Hair loss affects more than 40 percent of American women; problem may be more than an appearance issue, says dermatologist
By Deborah Jeanne Sergeant
Many men with thinning hair shave their heads or just accept thinning hair as part of middle age. Some people also undergo treatment from hair extensions salon in Portland, OR
For women, the social stigma surrounding hair thinning and hair loss can make the experience emotionally devastating.
Forty percent of Americans with hair loss are women, according to the American Hair Loss Association. For most of them, it’s overall thinning, not the horseshoe-shaped pattern of baldness common to men with male pattern baldness.
But they don’t have to resign themselves to thinning.
UR Medicine dermatologist Mary Gail Mercurio said that women should talk with their doctors about their hair loss concerns because it may be more than an appearance issue.
“It may be indicative of an underlying condition,” Mercurio said.
Causes could include physical stress, eating disorders, thyroid or hormonal disorders and childbirth. Discussing these possible factors could help find ways to decrease shedding.
“This type of loss is known as a telogen effluvium and while it can be quite alarming to see all the hairs coming out and can last for several months, it is almost always reversible and normalizes over time,” Mercurio said.
Some types of medication may cause thinning. Asking about alternatives like Hair restoration Staten Island could help slow shedding and restore what was lost.
Androgenetic alopecia, commonly called female pattern hair loss, involves thinning on the top of the head. Women may notice their part seems wider than it used to. Usually, this happens gradually; however, an abrupt case can indicate a hormonal change. Mercurio recommends minoxidil, available over the counter.
“This gives many women the impression that it is ineffective because is so easy to obtain, but this is not the case as many women are pleased with the results,” Mercurio said. “It is very safe but must be applied daily and indefinitely or the hair that resulted from its use will fall out.”
Another option to help those with female pattern hair loss is light-based technology. Mercurio said it’s delivered with a comb or cap to stimulate re-growth.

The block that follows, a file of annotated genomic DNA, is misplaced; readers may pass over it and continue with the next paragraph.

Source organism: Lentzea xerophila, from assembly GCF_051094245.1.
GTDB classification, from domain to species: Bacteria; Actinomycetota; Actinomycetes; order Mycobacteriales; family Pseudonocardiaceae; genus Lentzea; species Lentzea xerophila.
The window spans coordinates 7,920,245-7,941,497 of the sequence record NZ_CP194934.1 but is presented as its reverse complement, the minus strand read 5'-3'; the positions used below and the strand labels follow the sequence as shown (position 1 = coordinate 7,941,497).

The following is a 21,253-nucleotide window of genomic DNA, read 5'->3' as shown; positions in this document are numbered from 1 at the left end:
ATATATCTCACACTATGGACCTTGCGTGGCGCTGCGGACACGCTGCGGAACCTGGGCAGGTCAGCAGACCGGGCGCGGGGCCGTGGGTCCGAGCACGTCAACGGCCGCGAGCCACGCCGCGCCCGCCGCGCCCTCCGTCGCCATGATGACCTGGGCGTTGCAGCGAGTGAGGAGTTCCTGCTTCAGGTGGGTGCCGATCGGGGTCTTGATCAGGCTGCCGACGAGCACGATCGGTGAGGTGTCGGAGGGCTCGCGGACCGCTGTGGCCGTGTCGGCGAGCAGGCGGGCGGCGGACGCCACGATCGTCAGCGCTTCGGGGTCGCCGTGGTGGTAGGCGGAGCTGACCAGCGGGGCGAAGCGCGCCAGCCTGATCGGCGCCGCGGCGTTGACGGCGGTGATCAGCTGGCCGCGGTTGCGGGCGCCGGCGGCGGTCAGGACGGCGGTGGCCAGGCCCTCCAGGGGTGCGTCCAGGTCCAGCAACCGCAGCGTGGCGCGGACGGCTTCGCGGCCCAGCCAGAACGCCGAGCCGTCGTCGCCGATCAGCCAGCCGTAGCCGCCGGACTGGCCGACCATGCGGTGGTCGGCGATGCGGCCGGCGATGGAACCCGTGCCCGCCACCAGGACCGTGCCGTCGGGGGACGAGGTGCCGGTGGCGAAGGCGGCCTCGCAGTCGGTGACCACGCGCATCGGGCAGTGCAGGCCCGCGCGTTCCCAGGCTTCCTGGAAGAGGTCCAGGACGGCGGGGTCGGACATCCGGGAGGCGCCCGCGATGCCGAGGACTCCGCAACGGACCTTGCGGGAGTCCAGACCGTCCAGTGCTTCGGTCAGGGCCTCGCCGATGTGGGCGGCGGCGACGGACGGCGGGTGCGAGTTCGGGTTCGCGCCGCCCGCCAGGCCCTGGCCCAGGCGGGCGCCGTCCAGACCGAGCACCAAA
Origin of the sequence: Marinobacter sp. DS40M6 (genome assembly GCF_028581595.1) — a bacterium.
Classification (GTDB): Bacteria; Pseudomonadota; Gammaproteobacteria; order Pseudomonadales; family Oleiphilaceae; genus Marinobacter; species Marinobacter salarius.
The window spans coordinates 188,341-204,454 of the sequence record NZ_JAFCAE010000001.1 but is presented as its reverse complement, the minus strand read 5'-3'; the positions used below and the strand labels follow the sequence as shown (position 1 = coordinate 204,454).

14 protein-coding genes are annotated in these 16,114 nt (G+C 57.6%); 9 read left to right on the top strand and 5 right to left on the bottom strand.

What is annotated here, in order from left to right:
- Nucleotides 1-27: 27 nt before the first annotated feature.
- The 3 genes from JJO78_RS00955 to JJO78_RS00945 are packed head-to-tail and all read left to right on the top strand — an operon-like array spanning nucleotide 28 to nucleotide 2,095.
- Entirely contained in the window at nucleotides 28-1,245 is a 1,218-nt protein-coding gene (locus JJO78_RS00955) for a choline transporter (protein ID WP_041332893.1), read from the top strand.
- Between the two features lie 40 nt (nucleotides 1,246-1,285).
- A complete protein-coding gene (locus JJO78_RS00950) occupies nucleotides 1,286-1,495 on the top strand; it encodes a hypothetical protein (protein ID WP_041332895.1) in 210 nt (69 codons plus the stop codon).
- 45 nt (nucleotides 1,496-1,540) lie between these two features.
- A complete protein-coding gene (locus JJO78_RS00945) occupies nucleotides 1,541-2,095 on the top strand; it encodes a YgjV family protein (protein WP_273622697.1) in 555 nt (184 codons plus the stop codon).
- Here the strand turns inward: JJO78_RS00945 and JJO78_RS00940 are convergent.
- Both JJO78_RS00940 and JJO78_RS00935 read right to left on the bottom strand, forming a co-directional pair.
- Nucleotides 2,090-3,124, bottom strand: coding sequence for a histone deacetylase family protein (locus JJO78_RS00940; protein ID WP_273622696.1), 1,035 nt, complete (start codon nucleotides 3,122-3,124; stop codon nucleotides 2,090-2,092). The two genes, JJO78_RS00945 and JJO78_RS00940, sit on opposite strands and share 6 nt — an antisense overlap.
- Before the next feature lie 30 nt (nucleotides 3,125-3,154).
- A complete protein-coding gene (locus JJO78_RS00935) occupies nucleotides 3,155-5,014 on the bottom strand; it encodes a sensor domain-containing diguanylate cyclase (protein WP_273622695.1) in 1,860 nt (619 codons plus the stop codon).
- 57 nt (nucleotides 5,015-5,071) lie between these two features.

Therapeutic hair transplant may also be considered to add more hair to a thinning or balding area of the head. It is done by grafting hair from thicker areas of the scalp or other parts of the body to the thinning or balding area of the scalp.
Blood platelet injections have also shown good success, as a patient’s own blood cells are injected into the scalp skin to stimulate growth.
Alopecia areata, an autoimmune disease, causes patchy hair loss on the head. Alopecia totalis bares the entire head and alopecia universalis causes all of the body’s hair to fall out. Some people see patchy re-growth and even times of remission with substantial re-growth. Mercurio said that the patchy hair loss of alopecia is often treated with steroid injections into the places missing hair.
Maintaining the existing hair, as well as using protocols to encourage growth, can help clients while they work on their treatment, according to Pam Spitali, hair replacement specialist and manager of Integrated Hair Solutions in Rochester.
After an analysis to help determine the issue, Spitali recommends a healthful diet, supplements, sufficient sleep and exercise. These can all relieve stress and improve overall health, she said.
Usually, clients need a combination of different treatment options, which could include low-level laser light therapy, topical scalp treatments, and supplements to stimulate hair follicles.
For some clients, using hair extensions can create better fullness. Spitali uses gentle methods that don’t damage existing hair.
“If someone’s hair loss is beyond something we can help them re-grow, we create a scalp and hair prosthesis,” Spitali said.
They can be partial or full head pieces, depending upon the client’s needs and desires. Rather than the previous generation’s “wiggy” looking hairpieces, these custom prostheses use the hair type, density and color that best suits the clients. The pieces feature a thin, breathable membrane made in Italy with anti-bacterial properties. The piece is affixed to the scalp with a medical-grade, FDA-approved adhesive so clients never need to fear it slipping.
“They live in it,” Spitali said. “It becomes part of them.”
Made with genuine human hair, clients can wash and style it just like hair growing from their heads. About every five weeks, clients return to Integrated Hair Solutions to have the prosthesis removed, their scalps cleaned, and the prosthesis re-applied, all in a private room.
“Our goal is to reduce hair loss and prevent thinning in the future,” Spitali said.
Her office provides private consultations at no charge to anyone who wants to do something about hair loss.